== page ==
Montrose is the fruit of Leon S. Simmons’ inspiration. Like many in the Beaver Creek valley at the end of WWII, Simmons was employed at the Trail smelter, commuting daily across this stump-strewn patch of level land known as Wood’s Flats. Scattered amongst privately-owned lots were those owned by CM&S since the 1910s and ‘20s, a result of the Company’s policy of buying out farmers who complained that the Smelter’s smoke was killing their crops and orchards. According to Anna Reeves in her informative Tracks of the Beaver Valley and the Pend’oreille, (Friends of the Beaver Valley Library, 2002), Simmons formed Montrose Homesites Limited with Trail-based lawyer A.G. Cameron and hired surveyor Boyd C. Affleck to lay out the townsite of “Beaver Heights.” Len Sims won the contract to grade the 60-foot-wide streets and dig in the water distribution system. The government determined that there were entirely too many settlements in B.C. with the word “Beaver” in their names, so by the time lots went up for sale the community’s name had been changed to “Montrose,” the name of a rural school in the area which had opened in 1928. Among the first businessmen to build on the townsite were Engvold Melgard and Louis Campeau who raised a grocery store in 1947. Twenty-one pupils were registered to attend classes conducted by Selma Frew and S. Nutini in the three-room elementary school which was completed in 1952 on land donated by Simmons. In 1953 the little post office at nearby Beaver Falls closed and a new one opened in Montrose on October 30th. On June 22nd of 1956 Montrose incorporated as a Village with Ken Manton as the interim chairman of the five-man Board of Commissioners.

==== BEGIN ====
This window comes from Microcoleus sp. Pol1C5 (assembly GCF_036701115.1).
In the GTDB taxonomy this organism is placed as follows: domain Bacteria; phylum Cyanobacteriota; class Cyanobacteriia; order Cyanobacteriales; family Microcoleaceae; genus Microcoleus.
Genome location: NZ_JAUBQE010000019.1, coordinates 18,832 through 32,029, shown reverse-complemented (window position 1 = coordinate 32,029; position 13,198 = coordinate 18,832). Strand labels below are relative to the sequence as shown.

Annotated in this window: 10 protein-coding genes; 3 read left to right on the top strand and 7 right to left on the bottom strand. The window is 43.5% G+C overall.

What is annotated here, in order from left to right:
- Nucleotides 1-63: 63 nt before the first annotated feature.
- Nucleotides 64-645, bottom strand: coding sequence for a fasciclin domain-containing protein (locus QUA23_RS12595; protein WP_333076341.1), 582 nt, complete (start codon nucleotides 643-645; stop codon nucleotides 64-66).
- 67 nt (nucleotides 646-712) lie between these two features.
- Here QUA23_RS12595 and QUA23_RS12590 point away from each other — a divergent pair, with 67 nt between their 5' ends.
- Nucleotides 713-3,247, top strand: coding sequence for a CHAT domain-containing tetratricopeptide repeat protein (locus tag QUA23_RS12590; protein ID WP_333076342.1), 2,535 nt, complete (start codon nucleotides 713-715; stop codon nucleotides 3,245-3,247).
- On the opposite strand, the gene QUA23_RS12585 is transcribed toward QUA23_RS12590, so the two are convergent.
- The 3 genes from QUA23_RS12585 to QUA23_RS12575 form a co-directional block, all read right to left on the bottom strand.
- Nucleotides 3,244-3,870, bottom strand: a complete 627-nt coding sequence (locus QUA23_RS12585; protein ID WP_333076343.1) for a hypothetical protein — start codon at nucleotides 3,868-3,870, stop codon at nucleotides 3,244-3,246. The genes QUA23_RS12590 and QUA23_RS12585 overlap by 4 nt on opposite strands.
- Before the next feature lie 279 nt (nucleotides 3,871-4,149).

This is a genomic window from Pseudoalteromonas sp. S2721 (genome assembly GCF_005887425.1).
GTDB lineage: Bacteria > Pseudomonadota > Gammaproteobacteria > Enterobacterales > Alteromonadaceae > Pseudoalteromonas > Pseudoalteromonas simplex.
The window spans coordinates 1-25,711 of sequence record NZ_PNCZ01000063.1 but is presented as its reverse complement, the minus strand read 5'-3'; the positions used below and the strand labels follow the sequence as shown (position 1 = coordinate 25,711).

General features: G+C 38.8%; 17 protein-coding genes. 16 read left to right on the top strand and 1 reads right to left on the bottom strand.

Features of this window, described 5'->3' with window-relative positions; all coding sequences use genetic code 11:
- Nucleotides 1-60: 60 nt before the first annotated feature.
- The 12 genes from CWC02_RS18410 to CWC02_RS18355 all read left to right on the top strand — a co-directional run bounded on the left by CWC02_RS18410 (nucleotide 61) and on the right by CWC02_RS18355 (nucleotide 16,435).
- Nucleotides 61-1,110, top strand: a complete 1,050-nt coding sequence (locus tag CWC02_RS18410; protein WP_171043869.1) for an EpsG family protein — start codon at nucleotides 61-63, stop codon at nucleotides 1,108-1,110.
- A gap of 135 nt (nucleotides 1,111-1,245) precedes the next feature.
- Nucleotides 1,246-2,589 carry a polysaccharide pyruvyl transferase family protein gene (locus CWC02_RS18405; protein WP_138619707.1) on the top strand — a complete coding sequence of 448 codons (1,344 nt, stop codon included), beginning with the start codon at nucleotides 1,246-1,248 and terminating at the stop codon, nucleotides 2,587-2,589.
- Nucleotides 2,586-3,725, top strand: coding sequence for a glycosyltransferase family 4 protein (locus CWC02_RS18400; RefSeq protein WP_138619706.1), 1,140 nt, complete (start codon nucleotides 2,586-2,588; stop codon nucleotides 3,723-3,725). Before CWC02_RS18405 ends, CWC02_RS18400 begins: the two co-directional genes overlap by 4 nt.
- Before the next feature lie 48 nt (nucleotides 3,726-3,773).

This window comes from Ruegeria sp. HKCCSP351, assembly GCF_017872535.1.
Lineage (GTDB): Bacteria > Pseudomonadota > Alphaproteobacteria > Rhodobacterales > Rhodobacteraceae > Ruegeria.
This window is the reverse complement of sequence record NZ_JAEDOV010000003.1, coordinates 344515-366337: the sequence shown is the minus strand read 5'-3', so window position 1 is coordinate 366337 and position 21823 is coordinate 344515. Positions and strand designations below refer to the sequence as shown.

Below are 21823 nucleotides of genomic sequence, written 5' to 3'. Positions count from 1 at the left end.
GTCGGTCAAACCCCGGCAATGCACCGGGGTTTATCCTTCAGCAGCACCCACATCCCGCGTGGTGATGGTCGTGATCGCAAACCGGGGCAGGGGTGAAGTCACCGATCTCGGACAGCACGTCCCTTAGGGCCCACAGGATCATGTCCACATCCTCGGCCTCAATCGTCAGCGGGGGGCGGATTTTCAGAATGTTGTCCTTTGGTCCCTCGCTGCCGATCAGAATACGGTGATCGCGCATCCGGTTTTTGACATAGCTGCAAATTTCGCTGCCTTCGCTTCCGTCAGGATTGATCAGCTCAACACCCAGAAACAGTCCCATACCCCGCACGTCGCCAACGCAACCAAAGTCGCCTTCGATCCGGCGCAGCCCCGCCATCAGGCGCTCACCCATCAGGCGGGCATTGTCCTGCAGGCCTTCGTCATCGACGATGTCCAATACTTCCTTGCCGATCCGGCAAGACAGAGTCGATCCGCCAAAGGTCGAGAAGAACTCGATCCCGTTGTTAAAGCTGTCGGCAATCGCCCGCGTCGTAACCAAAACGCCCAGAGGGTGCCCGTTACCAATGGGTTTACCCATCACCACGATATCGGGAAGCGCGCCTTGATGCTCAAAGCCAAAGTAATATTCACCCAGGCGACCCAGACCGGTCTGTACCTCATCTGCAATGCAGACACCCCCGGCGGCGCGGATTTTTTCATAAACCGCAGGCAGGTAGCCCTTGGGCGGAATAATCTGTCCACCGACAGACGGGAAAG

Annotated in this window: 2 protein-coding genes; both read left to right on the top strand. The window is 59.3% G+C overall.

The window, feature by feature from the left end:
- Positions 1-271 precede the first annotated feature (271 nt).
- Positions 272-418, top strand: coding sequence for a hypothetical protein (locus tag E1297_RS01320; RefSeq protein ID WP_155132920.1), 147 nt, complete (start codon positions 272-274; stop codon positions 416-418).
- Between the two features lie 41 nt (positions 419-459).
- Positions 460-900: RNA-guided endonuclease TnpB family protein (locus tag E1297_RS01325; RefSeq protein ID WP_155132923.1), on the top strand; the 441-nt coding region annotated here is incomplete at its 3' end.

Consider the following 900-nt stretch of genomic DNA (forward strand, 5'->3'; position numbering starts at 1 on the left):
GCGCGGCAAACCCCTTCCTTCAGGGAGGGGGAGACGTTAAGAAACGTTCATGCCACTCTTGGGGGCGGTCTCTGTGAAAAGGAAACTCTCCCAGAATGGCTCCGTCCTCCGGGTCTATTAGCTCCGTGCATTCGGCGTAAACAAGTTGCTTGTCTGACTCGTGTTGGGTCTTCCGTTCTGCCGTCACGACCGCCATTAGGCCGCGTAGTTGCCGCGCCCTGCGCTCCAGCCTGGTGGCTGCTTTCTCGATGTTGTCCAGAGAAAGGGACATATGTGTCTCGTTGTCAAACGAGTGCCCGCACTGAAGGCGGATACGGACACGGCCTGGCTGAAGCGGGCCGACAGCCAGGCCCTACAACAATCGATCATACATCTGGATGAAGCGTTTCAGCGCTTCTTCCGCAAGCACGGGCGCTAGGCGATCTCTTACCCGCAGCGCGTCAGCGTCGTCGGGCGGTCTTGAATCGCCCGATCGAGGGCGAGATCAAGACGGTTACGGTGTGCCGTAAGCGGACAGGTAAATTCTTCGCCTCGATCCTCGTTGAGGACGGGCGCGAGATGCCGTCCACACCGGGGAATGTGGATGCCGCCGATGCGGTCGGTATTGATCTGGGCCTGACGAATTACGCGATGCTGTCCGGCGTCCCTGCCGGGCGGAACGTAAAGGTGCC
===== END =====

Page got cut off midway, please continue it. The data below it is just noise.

Though all the major churches had been granted building lots by Montrose Homesites, only the Anglicans took advantage of the offer and built St. Monica’s in 1961. It is now the Beaver Valley Baptist and remains Montrose’s only church.
        The Montrose Improvement Association, having built the Community Hall, dissolved and was replaced in 1965 by the Recreation Commission. In co-operation with its Fruitvale counterpart, the Commission built the Beaver Valley Swimming Pool, a covered facility which was opened in the spring of 1975 and, unfortunately, was crushed by an accumulated snow-load in 1997. It remains unreplaced.